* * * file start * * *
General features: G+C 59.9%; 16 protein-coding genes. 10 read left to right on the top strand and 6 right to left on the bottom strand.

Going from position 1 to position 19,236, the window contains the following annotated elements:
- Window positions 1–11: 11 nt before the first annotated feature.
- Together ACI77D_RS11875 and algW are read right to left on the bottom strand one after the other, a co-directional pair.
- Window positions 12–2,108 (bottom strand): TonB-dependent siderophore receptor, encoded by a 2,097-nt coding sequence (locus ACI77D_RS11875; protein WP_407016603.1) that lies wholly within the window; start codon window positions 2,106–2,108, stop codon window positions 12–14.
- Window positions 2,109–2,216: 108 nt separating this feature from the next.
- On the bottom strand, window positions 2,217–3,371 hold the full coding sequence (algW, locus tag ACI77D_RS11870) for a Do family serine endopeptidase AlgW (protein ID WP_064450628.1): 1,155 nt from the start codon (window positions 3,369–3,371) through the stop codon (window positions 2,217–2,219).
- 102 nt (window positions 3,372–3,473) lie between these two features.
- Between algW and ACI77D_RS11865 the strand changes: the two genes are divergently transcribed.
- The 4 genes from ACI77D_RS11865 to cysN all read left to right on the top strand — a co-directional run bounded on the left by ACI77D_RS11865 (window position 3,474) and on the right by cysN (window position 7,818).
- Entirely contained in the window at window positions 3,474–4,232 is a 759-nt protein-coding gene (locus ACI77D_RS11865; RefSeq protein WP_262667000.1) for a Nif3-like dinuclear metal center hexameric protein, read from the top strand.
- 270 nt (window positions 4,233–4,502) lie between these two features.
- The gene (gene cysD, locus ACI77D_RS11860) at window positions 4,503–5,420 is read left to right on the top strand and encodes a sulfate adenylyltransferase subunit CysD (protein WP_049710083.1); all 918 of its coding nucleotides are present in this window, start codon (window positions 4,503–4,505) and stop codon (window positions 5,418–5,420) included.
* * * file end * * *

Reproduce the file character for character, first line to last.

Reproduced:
General features: G+C 59.9%; 16 protein-coding genes. 10 read left to right on the top strand and 6 right to left on the bottom strand.

Going from position 1 to position 19,236, the window contains the following annotated elements:
- Window positions 1–11: 11 nt before the first annotated feature.
- Together ACI77D_RS11875 and algW are read right to left on the bottom strand one after the other, a co-directional pair.
- Window positions 12–2,108 (bottom strand): TonB-dependent siderophore receptor, encoded by a 2,097-nt coding sequence (locus ACI77D_RS11875; protein WP_407016603.1) that lies wholly within the window; start codon window positions 2,106–2,108, stop codon window positions 12–14.
- Window positions 2,109–2,216: 108 nt separating this feature from the next.
- On the bottom strand, window positions 2,217–3,371 hold the full coding sequence (algW, locus tag ACI77D_RS11870) for a Do family serine endopeptidase AlgW (protein ID WP_064450628.1): 1,155 nt from the start codon (window positions 3,369–3,371) through the stop codon (window positions 2,217–2,219).
- 102 nt (window positions 3,372–3,473) lie between these two features.
- Between algW and ACI77D_RS11865 the strand changes: the two genes are divergently transcribed.
- The 4 genes from ACI77D_RS11865 to cysN all read left to right on the top strand — a co-directional run bounded on the left by ACI77D_RS11865 (window position 3,474) and on the right by cysN (window position 7,818).
- Entirely contained in the window at window positions 3,474–4,232 is a 759-nt protein-coding gene (locus ACI77D_RS11865; RefSeq protein WP_262667000.1) for a Nif3-like dinuclear metal center hexameric protein, read from the top strand.
- 270 nt (window positions 4,233–4,502) lie between these two features.
- The gene (gene cysD, locus ACI77D_RS11860) at window positions 4,503–5,420 is read left to right on the top strand and encodes a sulfate adenylyltransferase subunit CysD (protein WP_049710083.1); all 918 of its coding nucleotides are present in this window, start codon (window positions 4,503–4,505) and stop codon (window positions 5,418–5,420) included.